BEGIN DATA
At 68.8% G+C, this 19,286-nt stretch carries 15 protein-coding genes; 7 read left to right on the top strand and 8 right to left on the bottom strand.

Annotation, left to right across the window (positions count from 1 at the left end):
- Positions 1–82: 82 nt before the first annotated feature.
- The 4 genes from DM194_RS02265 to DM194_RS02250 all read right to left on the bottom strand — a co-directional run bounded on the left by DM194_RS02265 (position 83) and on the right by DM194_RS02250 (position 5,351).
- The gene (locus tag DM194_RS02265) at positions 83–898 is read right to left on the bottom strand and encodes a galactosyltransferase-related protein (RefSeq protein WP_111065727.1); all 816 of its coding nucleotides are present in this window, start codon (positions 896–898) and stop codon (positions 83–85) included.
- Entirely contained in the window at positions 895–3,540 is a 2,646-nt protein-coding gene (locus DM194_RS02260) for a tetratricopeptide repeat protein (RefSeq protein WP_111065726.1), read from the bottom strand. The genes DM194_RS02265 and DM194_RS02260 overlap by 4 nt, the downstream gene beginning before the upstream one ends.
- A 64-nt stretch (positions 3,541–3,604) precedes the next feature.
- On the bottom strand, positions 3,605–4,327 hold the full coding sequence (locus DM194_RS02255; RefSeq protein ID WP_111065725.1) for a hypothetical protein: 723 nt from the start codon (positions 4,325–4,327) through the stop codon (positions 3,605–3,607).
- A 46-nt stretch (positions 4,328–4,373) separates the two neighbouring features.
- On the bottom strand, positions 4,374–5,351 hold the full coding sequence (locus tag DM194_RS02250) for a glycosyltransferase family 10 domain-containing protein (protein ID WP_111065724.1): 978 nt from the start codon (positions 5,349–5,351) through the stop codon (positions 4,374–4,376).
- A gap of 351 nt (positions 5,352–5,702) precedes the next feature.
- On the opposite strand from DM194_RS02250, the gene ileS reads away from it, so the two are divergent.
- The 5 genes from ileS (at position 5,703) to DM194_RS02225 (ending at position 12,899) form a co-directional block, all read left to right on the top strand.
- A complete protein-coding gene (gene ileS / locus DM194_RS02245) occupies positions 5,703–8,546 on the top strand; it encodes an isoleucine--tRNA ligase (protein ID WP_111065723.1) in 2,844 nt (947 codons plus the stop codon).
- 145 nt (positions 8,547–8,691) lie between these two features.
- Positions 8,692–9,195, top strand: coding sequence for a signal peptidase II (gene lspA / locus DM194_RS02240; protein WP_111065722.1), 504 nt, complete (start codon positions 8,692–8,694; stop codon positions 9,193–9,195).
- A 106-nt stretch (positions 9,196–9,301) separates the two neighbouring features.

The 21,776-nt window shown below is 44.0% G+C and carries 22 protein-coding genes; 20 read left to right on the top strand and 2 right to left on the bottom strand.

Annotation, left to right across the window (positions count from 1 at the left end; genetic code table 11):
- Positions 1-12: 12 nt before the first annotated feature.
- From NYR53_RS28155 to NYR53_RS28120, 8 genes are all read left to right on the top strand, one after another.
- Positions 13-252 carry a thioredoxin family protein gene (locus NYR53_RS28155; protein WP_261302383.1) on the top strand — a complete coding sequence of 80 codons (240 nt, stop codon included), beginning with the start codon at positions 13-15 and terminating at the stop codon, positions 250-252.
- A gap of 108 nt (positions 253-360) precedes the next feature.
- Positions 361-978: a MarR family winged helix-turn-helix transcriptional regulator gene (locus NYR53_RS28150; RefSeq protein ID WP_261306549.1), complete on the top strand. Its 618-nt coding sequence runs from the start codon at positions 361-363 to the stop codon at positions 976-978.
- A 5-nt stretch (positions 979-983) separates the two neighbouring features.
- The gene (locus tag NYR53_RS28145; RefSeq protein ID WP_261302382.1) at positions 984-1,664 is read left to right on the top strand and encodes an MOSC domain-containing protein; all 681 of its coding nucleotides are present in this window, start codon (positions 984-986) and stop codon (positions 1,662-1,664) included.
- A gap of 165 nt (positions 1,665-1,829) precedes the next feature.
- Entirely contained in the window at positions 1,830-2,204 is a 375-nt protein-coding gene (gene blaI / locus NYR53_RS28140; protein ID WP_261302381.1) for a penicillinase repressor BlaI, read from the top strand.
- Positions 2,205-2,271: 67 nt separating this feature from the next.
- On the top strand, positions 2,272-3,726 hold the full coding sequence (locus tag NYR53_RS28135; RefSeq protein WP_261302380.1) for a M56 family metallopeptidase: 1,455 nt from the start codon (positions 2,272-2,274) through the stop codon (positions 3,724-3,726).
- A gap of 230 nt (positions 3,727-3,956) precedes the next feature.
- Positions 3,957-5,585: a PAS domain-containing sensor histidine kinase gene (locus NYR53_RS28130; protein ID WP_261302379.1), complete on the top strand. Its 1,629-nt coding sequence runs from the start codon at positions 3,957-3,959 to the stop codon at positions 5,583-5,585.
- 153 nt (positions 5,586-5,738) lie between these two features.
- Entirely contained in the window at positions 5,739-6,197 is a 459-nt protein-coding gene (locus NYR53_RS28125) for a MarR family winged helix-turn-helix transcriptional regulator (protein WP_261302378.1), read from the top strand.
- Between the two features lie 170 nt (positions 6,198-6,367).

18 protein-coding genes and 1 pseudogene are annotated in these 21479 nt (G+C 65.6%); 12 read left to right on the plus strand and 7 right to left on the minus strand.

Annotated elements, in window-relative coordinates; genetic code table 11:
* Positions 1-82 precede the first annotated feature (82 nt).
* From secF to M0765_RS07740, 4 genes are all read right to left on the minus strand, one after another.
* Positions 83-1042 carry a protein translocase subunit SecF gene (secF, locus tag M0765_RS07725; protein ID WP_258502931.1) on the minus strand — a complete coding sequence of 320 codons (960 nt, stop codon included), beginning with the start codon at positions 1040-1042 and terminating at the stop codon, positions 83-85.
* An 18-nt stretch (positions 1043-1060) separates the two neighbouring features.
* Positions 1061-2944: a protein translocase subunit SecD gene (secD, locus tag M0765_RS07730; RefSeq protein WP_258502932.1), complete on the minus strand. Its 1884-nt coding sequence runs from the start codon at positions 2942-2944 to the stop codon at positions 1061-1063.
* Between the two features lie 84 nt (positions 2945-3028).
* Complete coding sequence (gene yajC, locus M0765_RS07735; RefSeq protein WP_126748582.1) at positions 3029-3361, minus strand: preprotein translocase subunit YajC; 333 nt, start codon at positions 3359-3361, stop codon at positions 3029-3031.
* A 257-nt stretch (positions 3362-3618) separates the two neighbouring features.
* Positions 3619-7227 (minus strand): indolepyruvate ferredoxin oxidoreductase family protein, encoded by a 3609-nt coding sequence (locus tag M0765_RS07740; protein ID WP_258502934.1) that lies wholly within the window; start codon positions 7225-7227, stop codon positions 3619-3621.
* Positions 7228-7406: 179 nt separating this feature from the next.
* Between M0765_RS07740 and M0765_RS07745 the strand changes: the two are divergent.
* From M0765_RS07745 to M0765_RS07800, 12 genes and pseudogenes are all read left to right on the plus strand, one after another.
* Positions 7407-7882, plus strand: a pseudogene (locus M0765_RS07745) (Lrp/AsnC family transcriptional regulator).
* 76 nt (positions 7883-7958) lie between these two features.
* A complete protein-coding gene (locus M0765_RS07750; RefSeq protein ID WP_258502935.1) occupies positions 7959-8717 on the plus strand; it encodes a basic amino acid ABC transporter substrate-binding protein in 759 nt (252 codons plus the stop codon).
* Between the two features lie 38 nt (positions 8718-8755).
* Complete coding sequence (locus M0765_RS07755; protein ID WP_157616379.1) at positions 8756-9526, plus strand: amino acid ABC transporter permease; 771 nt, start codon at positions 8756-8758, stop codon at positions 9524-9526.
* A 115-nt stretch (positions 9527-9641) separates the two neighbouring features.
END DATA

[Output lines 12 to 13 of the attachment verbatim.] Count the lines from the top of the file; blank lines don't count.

- On the opposite strand from DM194_RS02250, the gene ileS reads away from it, so the two are divergent.
- The 5 genes from ileS (at position 5,703) to DM194_RS02225 (ending at position 12,899) form a co-directional block, all read left to right on the top strand.